What a show!
First in the queue and raring to go was Carol Leach who had set out from Leighton Buzzard at quarter past seven. Carol has been coming to Miniatura for at least ten years, she has twenty two houses and ‘all the room boxes’. By tonight she probably has a few more.
Leaving Carol patiently waiting, I went round the hall where the exhibitors were setting up and found all those I have featured in the past ten weeks in Midweek Miniatura. Here they are.
This is Phil from Glasscraft carefully placing vases.
Here’s Colin with that fantastic Davenport. Now do you see how small it is and how clever he is to make it?
Here are Terry and Kay Curran setting up hundreds of pots, Terry, as I’m sure you remember, made the cockroach trap that mystified readers on at least three continents for a couple of weeks.
Did you guess that Malcolm Hall’s lantern clock was miniature? Here’s the proof: as you can see, I found Malcolm just as he was lowering it onto its shelf.
This is Jill Bennett, having a quick cuppa before the queue rushes in demanding a demo. Next to the kits corner is an early English Virginal, made by Jill’s husband with a doll of the correct era by Jill.
The queue is growing by now and the exhibitors are setting up as fast as their fingers will fly, here’s Sindy laying out Sindikits at a great pace.
Not bad for a woman with only three hours sleep, though sleep deprivation is the normal state of exhibitors at this stage. Julie at Bella Belle dolls looks as if she is trying to catch up on her feet, which might be something to do with the tired photographer not noticing she had her eyes shut. Julie is bella either way and all the little boxed dolls look wide awake and ready to go.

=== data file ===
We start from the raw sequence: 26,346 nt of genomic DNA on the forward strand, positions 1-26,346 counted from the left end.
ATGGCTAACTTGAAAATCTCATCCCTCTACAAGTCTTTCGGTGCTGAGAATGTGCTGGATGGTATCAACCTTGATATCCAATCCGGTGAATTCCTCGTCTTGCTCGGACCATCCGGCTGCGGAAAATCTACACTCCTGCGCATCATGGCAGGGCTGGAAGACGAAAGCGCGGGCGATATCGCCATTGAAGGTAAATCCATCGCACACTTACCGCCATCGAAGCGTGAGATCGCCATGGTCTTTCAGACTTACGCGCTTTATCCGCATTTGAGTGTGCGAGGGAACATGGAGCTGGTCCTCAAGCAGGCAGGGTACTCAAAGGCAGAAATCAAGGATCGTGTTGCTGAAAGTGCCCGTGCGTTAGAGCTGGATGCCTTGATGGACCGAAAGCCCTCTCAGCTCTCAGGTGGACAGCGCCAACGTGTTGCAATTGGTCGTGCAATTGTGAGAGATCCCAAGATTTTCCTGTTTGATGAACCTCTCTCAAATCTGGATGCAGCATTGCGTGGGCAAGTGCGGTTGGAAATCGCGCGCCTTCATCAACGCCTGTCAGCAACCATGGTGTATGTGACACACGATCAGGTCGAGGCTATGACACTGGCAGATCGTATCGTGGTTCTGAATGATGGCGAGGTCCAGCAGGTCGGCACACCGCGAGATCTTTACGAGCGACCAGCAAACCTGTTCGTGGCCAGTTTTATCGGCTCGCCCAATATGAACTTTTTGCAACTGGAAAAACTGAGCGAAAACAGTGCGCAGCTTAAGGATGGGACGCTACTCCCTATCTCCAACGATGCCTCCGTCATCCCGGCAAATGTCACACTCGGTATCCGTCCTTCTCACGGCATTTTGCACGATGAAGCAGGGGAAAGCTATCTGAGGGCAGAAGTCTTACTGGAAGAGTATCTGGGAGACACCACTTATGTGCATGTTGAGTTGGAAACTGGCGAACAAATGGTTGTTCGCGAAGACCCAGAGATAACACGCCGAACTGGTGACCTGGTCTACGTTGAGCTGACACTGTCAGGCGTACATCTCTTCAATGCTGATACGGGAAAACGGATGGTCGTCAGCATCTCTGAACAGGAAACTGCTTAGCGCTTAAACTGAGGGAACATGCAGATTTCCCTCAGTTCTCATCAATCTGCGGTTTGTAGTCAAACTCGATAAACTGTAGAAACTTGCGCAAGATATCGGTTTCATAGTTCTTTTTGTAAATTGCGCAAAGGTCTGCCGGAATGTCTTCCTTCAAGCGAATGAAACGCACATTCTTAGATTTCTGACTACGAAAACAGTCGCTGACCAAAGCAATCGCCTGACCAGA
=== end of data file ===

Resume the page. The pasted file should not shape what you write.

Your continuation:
I found new exhibitors Kastle Kelm brimming with enthusiasm, wizards, Frankenstein’s laboratory, pickled babies, assorted creatures and more miniatures generally than you could imagine would fit on just one stand.
Taa daa! All placed by the very hand that made them.
Almost opposite, Linda at Simply Silk was simply ready, which is just as well because it’s ten to and the queue is champing at the bit. Let’s scuttle to the other side of the hall and see Judith with the small scale houses at In Some Small Way.
Can you spot a shelf full of 144th scale houses?
It’s nearly opening time, but we must pop over to see lovely Annie Willis
who is set up and ready to go with the help of her husband Lee.
And there is time to meet Tim from Anglia Dolls Houses, who I’d only just met by phone a week ago and what a very nice builder he is, so keen to adapt his houses to the needs of his customers.
And the show is open! The first in the queue ran so fast that by the time I got there they were half way round the hall speed shopping, though these marginally later entrants could not be in any way faulted for a remarkable turn of speed.
They only slow enough to buy the brochure as they run past and they’re off!
All that remained was to get back to my table and meet my own customers. I did make time later in the day to catch up with the ever popular demonstrations; here are the Polymer Clay Guild deep in discussion:
Next door to them on Waddhams display of miniatures in unusual containers I spotted this wonderful photographer’s studio in an old camera by Chris Hollis.
And behind that visitors making lovely Easter goodies in Waddhams workshop,
including Catrin Oswald aged four who is enjoying her very first Miniatura.
If you would like to have as lovely a day as Catrin and all of these people
the doors open tomorrow morning at the brand new ten o’ clock after the clocks have gone forward.
I wonder if Malcolm will put all the miniature clocks forward an hour? (There’s only one way to find out, see you there!)